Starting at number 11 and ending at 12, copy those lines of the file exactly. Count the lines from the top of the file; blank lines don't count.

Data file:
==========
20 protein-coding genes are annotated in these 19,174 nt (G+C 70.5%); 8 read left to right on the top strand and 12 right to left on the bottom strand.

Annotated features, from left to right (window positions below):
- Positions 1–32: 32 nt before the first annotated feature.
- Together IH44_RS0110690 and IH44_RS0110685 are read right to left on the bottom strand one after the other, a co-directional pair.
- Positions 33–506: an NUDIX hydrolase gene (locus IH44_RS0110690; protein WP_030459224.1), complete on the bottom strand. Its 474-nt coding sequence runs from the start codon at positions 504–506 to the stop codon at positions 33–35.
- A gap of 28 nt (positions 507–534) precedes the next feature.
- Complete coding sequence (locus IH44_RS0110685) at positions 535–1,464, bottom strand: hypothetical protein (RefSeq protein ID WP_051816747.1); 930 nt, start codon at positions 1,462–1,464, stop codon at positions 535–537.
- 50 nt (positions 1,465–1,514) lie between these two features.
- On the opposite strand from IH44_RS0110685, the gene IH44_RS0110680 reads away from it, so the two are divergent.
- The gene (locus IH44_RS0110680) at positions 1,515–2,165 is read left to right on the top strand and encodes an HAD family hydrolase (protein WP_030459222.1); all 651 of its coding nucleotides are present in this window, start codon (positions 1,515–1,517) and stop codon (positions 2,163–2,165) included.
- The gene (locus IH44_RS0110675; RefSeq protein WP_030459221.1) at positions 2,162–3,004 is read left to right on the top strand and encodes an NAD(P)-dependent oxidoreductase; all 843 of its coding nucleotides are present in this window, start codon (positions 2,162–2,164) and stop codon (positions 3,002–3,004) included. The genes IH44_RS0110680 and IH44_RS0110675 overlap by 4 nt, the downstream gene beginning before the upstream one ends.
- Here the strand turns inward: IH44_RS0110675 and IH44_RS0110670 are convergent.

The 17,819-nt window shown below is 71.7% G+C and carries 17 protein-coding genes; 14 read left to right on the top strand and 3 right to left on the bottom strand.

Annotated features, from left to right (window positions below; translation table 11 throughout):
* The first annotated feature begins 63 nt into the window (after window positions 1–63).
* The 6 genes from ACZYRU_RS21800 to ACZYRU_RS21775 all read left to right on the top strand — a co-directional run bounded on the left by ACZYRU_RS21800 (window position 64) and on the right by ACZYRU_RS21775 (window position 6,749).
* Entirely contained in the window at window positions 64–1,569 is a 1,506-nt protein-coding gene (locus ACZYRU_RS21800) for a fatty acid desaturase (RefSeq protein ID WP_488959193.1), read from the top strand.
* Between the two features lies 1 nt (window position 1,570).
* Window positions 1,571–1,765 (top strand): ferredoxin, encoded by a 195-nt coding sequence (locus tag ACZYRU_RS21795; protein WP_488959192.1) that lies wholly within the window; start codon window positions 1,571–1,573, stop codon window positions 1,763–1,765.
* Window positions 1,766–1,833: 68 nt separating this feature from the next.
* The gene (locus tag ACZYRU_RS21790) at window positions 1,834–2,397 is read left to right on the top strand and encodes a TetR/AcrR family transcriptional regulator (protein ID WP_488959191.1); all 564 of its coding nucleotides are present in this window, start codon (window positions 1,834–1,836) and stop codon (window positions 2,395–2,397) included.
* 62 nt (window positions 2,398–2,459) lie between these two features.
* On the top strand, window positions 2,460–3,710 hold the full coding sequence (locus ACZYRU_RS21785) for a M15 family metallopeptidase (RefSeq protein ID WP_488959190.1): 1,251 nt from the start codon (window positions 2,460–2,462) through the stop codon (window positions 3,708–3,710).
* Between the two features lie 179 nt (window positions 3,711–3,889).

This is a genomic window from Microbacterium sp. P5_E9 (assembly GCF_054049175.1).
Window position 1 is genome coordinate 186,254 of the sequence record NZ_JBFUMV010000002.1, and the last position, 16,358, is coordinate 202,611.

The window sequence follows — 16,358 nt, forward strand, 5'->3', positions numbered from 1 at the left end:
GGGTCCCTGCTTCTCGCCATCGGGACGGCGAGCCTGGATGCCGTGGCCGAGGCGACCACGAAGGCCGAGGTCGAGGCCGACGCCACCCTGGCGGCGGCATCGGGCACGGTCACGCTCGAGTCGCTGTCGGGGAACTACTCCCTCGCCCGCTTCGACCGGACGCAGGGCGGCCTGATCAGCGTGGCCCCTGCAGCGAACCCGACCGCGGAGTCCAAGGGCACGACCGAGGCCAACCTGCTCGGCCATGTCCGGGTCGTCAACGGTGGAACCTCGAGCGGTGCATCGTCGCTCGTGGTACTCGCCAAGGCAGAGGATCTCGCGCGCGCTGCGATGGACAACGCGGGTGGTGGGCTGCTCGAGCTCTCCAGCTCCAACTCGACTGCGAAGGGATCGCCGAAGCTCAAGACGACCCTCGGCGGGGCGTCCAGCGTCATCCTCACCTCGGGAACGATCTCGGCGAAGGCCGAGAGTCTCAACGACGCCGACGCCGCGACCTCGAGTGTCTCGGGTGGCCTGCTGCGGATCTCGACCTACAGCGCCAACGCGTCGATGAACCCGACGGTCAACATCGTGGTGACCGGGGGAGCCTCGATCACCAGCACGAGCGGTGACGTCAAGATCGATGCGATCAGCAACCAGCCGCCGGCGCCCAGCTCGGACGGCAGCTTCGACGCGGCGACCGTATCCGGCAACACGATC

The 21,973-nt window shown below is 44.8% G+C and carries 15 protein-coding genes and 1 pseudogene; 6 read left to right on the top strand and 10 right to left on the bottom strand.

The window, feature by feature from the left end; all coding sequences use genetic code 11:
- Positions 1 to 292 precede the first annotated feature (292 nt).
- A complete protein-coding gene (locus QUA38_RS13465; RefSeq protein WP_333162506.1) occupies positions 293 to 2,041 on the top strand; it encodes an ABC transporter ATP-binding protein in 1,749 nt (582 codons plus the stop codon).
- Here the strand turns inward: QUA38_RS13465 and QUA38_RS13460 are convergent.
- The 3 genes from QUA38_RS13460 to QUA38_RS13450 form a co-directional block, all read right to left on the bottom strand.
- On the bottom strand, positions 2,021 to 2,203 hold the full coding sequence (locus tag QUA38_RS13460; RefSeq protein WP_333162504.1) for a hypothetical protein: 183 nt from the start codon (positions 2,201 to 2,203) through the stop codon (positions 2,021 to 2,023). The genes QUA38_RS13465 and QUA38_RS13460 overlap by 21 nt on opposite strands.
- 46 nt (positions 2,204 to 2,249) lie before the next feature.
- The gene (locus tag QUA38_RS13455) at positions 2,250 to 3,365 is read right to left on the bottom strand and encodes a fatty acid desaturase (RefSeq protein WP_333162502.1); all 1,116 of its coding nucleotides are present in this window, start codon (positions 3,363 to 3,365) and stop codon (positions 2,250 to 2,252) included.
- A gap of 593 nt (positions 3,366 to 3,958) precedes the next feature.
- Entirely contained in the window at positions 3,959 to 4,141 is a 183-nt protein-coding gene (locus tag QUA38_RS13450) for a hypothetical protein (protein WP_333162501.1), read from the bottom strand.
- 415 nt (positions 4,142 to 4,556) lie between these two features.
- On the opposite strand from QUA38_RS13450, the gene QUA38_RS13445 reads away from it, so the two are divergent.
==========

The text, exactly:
- The gene (locus IH44_RS0110675; RefSeq protein WP_030459221.1) at positions 2,162–3,004 is read left to right on the top strand and encodes an NAD(P)-dependent oxidoreductase; all 843 of its coding nucleotides are present in this window, start codon (positions 2,162–2,164) and stop codon (positions 3,002–3,004) included. The genes IH44_RS0110680 and IH44_RS0110675 overlap by 4 nt, the downstream gene beginning before the upstream one ends.
- Here the strand turns inward: IH44_RS0110675 and IH44_RS0110670 are convergent.